Tuesday, 23 September 2008

Bullshit, bad news and really, really good news

Local political news this morning includes real news, no real news, and no news at all, really.

It's no news that politicians lie.  John Key lied about his ownership of Tranz Rail shares (and you can see him do it here - just click the 'Related Video' link).  Winston Peters lied about his knowledge of Owen Glenn's donation, (and about pretty much everything else over the last twenty years).  And Helen Clark lied about when she knew of Owen Glenn's donation to Winston Peters (and about pretty much everything else related to the subject of party donations). So they're all doing it, aren't they.

Q: So how do you know when a politicians lying?
A: Their lips move.

WinstonPetersNo Is it news that politicians lie?  No, it's not.  It's not news that politicians lie, or that as weapon of mass distraction they release news of each others' lies when their own are about to be exposed.

It's no real news that Winston Peters is to be "censured" for lying.  While he's still suspended from office, he's not to be stripped of the baubles thereof.  While he can't really bestride the hustings with the aura of a foreign minister in office, he will still have all the taxpaid resources available to him to campaign (and he still hasn't paid back his overspending from 2005).  So of what does his "punishment" consist?  As Newstalk ZB has been saying, it has all the force of a wet bus ticket.

No real news then.

So where's the real political news then?  There's one story from Auckland, one from Wellington, and one from Washington. 

The story from Auckland is related to John Key's lying. His family trust bought and sold Tranz Rail shares, from which he made a substantial loss on the whole position, even after he tried to talk them up. For a man whose political reputation is based almost solely on competence in the financial markets, that's genuinely embarrassing.

The story from Wellington is related to Winston's lying.  Watch Russel Norman, Helen Clark and Uncle Tom Cobley and all use the news to push (again) for taxpayer funding of all the anointed political parties.  Expect it to become an election issue both as a means of distraction, and a means to dig themselves out of the whole they've all dug for themselves by demonising the few remaining businessmen who want to throw money at them.

And the real, real story is from Washington.  The United States is rewarding Trade Minister Phil Goff's heroic efforts promoting free trade in the Asia-Pacific region by joining New Zealand in talks to achieve a free trade between the US and NZ a four other Asia-Pacific 'partners.'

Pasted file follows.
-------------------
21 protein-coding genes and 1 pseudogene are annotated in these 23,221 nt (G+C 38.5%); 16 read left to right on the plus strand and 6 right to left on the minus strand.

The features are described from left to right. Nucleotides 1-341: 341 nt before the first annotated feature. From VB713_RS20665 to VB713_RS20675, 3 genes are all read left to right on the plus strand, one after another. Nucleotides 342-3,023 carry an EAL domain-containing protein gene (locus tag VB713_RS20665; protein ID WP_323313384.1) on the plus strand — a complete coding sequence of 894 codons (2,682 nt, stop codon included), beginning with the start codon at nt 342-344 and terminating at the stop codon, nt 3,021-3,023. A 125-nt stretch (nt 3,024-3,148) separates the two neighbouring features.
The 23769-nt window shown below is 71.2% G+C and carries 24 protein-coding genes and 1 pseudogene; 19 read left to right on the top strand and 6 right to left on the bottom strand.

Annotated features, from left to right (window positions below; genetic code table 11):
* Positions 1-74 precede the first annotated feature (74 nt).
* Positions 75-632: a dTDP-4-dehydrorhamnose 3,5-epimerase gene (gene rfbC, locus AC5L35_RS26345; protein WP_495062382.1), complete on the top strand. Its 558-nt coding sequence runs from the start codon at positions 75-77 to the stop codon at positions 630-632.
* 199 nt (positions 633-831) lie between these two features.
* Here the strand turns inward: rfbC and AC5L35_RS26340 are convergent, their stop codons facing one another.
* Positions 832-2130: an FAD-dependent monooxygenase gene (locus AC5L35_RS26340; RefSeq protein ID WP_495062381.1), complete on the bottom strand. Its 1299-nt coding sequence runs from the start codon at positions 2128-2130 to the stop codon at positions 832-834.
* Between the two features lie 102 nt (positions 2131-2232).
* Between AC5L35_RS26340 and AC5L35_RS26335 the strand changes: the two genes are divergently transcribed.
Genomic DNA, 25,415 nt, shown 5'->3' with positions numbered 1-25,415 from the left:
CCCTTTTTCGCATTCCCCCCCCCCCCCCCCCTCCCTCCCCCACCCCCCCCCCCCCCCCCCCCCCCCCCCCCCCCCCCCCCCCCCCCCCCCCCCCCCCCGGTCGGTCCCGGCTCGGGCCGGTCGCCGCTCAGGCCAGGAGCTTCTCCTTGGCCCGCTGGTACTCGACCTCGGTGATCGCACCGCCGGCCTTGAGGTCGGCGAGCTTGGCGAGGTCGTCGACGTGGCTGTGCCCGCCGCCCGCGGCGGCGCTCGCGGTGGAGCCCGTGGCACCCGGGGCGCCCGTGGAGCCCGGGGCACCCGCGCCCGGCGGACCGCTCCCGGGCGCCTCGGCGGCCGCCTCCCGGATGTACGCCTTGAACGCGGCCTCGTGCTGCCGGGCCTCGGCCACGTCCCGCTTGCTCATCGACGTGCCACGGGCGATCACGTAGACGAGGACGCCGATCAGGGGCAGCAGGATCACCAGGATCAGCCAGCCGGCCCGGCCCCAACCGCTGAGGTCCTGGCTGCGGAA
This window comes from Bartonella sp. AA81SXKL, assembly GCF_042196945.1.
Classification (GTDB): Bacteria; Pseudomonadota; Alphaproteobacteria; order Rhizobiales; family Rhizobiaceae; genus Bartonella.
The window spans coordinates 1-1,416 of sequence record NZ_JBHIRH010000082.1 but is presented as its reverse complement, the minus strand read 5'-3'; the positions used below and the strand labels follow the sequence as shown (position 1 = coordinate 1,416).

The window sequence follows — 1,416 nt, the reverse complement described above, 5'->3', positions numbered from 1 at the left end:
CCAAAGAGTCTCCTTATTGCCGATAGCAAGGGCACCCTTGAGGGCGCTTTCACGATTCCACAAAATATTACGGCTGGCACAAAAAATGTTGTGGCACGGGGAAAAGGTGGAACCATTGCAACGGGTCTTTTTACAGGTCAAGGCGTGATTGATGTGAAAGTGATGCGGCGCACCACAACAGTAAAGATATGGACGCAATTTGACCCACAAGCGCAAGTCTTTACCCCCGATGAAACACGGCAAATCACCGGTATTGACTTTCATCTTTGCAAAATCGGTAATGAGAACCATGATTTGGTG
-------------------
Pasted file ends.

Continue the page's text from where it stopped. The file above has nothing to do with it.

In amongst the bullshit and the bad news, that's some really, really good news.  For us, and for the US.


  1. Two comments.

    You wrote: For a man whose political reputation is based almost solely on competence in the financial markets, that's genuinely embarrassing.

    First, that he invested in government enterprises is genuinely embarrassing.

    But that he made the loss might be because he got out immediately when he realised having these shares might have political impact.

  2. Which means, if you were correct, that Key either lacks political acumen -- since he didn't realise having these shares might have political impact -- or he lacks financial acumen.

    Either way, he still lied.

  3. Yeah, that's the funny thing about politics: it's political. Bullshit, indeed.

    Re Win: for someone who airily remarked that it would "all be cleared up in a few minutes", it was a mighty long few minutes, eh?

    And the only thing that's "clear" is that the man was lying through his teeth all along, and that his boss knew he was lying through his teeth all along.

    And that's my conclusion in half a minute. ;)

  4. A plea to john key - http://www.youtube.com/watch?v=arjuaYk9INc

  5. Nicholas Nassim Taleb has a great expanation of the fallacies around survivorship bias in finanical markets in his book "Fooled by Randomness".

    He suggests you perform the millions-of-monkeys-with-millions-of-typewiters experiment. Then pick out the monkey who wrote Hamlet.

    How much would you be willing to bet that next time round that one monkey would bash out Romeo and Juliet?

  6. Bernard

    Please elaborate. Your point is not clear.


  7. There is a good coverage of Taleb's proposition here:

    Mandelbrot & Taleb on "Wild Randomness" in the Financial Times


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